17 total posts
sounds like boot strap technology.
I guess I don't understand how it works...
but I am suspecting the energy gained equals the energy lost somewhere else in the system, so not very good. It would be nice to see an explanation fo how it works.
I wonder that no one is trying to reclaim the heat lost in running a hybrid engine to recharge.
Conventional shock absorbers simply dissipate this energy as heat.
Have to think about that. Seems right, but I am unsure. Need a physics whiz here.
Piezoelecrtrics or thermocouples perhaps?
I would think anything mechanical would result in a net loss of energy and not be using heat that would otherwise be dissipated.
But, as I said, need a phys whiz.
You're asking the wrong guy !!!
Mr. Wizard, Mr. Wizard !!!!
Dr. Bill perhaps????
Need to account for the energy cost of manufacture, etc.....
To make sure it's cost effective like they claim. That is often overlooked.
More electricity from heavier vehicles ?
Interesting concept. I'd like to see how it works.
Simply making electricity from the movement of a shock will work... but to get more energy, the distance traveled by the mechanical power generation stroke of a shock would have to be increased... or large volumes of air would need to be compressed and passed through a generating turbine. But since a shock absorber is designed to limit bounce and travel of a vehicle as it moves, then it must be an interesting mechanism that both collects the energy and delivers a smooth ride. If that is the way it works.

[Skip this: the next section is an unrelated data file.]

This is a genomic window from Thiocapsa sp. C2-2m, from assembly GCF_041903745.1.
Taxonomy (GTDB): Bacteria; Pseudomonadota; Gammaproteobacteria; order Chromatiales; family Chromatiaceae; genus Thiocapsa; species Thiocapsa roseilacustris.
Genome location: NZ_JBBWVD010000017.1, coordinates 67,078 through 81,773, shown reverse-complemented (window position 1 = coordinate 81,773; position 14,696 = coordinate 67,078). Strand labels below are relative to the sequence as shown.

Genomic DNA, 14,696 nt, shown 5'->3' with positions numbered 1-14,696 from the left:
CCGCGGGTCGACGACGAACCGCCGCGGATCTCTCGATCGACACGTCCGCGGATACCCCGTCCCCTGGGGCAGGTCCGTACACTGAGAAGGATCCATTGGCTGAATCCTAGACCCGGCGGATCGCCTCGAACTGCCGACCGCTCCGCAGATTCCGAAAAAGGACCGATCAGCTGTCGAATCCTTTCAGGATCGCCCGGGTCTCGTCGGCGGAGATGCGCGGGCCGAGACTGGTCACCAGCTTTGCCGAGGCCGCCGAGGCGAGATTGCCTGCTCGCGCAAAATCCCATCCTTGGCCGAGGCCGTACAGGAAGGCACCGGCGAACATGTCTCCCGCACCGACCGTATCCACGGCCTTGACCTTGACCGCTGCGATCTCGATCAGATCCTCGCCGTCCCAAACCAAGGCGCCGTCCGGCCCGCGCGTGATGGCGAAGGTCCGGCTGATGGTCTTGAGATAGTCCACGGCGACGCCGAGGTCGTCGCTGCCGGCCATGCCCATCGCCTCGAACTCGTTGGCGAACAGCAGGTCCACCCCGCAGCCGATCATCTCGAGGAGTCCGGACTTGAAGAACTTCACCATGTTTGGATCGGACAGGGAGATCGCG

Thanks for posting this interesting link.
You know he's a medical Dr,
True, but he knows a lot....
I'm not an enginear, but
Neither me nor a "enginear" neither.
I think this is the key to both devices:
"A processing device can be included to control the flow of electric energy from the linear generator to the battery."
If the intent is to recapture all the outgoing energy, then it's an attempt to build a perpetual-motion machine. It won't work; only mine does, and I'm keeping it secret.
Seriously, with technology almost any small motion (kinetic energy) can be converted into a charging current (electrical energy) and stored in a battery (chemical energy). The Tufts and GA Tech devices should extend the miles driven. If the saving on the extension exceeds the cost of the device, we're home free. And, as the other link implied, anything that makes electric cars more attractive to the masses is a good thing.
Good catch, BTW. What got you to the Georgia site?
What got you to the Georgia site?
Thanks. I see your query; I always forget
to be that specific.
BTW Cosby can't make jokes about his alma mammy anymore, now that Tufts is cutting-edge.